Any peer reviewed article which does not come at least with the reviews has only a social validation. With reviews which contain only value judgements, grammar corrections and impossible to validate assertions, there is not much more trust added.
As to the recourse to experts… what are we, a guild of wizards? It is true because somebody says some anonymous experts have been consulted and they say it’s right or wrong?
Would you take a pill based on the opinion of an anonymous expert that it cures your disease?
Would you fly in a plane whose flight characteristics have been validated by the hear-say of unaccountable anonymous experts?
What is more than laughable is that it seems that mathematics is the field with the most wizards, full of experts who are willingly exchanging private value opinions, but who are reluctant to make them in public.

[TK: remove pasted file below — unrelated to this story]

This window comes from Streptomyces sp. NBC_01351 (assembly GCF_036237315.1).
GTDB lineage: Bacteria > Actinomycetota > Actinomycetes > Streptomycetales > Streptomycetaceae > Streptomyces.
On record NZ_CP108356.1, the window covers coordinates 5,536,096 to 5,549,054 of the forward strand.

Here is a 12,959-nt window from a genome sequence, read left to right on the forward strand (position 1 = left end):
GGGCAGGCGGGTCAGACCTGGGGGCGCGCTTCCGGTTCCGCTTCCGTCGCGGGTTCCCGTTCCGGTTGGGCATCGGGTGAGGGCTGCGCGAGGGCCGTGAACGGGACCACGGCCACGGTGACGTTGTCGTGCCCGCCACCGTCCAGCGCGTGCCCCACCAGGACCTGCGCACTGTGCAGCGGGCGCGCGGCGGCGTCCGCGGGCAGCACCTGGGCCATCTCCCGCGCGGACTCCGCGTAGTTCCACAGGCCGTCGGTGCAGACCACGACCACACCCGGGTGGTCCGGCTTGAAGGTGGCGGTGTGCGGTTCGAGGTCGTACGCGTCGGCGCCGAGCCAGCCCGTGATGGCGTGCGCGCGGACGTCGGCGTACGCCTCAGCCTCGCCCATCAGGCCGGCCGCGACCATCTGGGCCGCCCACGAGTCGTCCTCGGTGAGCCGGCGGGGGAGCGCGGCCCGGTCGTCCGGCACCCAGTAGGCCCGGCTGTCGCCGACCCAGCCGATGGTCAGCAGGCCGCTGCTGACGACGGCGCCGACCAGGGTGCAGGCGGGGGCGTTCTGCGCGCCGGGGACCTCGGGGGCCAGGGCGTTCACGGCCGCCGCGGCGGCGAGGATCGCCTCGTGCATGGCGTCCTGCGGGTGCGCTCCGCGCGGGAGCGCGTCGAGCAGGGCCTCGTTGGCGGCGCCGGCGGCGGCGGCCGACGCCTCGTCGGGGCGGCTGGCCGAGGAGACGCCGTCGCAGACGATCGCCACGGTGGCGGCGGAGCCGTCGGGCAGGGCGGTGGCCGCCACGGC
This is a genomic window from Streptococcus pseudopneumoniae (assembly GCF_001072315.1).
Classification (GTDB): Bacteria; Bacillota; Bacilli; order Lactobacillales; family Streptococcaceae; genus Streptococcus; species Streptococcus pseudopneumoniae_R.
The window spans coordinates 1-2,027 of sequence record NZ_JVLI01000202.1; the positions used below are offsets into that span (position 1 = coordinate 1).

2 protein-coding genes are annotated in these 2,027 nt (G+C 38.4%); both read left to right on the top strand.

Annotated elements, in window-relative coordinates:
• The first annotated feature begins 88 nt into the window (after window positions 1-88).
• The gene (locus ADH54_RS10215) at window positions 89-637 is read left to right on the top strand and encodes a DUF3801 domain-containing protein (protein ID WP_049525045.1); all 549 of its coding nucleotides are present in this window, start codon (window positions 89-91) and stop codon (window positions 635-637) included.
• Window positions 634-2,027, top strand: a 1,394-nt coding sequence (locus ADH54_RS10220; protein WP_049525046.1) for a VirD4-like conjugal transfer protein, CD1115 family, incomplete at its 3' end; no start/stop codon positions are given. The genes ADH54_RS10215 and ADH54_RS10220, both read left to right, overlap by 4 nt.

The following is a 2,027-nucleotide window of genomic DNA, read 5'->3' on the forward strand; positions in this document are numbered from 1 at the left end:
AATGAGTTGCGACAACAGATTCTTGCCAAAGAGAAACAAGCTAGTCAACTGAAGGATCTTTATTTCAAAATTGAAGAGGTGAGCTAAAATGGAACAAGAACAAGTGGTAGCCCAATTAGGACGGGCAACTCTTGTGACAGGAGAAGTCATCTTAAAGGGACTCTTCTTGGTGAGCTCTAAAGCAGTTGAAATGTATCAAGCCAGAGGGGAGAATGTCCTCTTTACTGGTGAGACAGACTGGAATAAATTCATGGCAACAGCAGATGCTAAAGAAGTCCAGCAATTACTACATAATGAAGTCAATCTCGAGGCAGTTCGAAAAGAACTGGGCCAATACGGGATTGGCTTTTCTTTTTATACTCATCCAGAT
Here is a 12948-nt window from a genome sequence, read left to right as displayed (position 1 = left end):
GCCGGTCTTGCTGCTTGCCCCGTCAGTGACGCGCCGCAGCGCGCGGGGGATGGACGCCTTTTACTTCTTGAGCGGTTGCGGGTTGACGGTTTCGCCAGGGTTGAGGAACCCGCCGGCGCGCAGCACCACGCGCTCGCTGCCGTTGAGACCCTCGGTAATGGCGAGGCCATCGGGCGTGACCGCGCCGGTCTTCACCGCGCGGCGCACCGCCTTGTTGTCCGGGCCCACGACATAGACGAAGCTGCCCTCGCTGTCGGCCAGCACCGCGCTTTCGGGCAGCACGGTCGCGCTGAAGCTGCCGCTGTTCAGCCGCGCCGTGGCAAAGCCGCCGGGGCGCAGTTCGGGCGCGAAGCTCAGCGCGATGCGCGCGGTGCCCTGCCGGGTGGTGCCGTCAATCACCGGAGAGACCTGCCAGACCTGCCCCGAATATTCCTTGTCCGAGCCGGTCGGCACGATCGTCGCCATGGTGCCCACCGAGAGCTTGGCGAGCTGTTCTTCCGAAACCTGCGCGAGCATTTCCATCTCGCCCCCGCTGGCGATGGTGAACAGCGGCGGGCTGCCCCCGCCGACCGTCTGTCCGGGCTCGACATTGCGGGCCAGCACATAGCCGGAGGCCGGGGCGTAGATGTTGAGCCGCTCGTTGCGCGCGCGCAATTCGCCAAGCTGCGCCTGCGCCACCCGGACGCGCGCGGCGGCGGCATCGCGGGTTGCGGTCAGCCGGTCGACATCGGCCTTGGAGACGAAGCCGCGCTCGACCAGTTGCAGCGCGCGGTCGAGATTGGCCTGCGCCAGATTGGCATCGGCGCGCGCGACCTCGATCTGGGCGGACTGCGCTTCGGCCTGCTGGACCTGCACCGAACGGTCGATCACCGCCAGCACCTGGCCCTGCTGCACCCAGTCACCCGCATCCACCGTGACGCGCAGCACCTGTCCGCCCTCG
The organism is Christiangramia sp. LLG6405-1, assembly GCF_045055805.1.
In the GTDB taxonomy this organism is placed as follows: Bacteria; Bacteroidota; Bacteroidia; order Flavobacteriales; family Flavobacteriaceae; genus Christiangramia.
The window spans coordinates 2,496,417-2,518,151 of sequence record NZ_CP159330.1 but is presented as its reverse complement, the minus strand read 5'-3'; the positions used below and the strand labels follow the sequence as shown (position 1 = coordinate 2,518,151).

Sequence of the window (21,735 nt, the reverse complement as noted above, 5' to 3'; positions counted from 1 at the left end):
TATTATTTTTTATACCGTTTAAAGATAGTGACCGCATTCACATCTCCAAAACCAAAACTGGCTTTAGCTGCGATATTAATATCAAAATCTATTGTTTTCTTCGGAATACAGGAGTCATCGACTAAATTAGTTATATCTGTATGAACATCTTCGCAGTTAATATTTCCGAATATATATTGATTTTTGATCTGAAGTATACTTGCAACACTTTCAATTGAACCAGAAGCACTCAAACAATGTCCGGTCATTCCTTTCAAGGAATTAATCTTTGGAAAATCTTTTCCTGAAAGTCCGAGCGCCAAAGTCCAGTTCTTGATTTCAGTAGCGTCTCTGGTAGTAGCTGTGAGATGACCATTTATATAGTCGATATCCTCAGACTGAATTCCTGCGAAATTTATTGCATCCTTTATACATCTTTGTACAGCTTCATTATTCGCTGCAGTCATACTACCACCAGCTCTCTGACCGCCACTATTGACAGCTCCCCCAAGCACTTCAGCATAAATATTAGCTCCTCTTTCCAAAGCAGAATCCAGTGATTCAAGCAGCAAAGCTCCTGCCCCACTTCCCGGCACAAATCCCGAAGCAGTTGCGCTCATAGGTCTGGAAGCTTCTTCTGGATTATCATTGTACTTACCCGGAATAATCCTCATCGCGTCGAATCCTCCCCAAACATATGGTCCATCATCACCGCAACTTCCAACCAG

Case by case, building on concrete examples, in an incremental manner, it is possible to write articles which can be validated by using the means they provide (and any other available), by anyone willing to do it.
It is time to renounce at this wizardry called peer review and to pass to a more rigorous approach.
Hard, but possible. Of course that the wizards will complain. After all they are in material conflict of interests, because they are both goalkeepers and arbiters, both in academic and editorial committees.
But again, why should we be happy with “it’s worthy of publication or not because I say so, but do not mention my name” when there is validation possible?
The wizardry costs money, directed to compliant students, produces no progress elsewhere than in the management metrics, kills or stalls research fields where the advance is made harder than it should because of the mediocrity of these high, but oh so shy in public experts who are where they are because in their young time the world was more welcoming with researchers.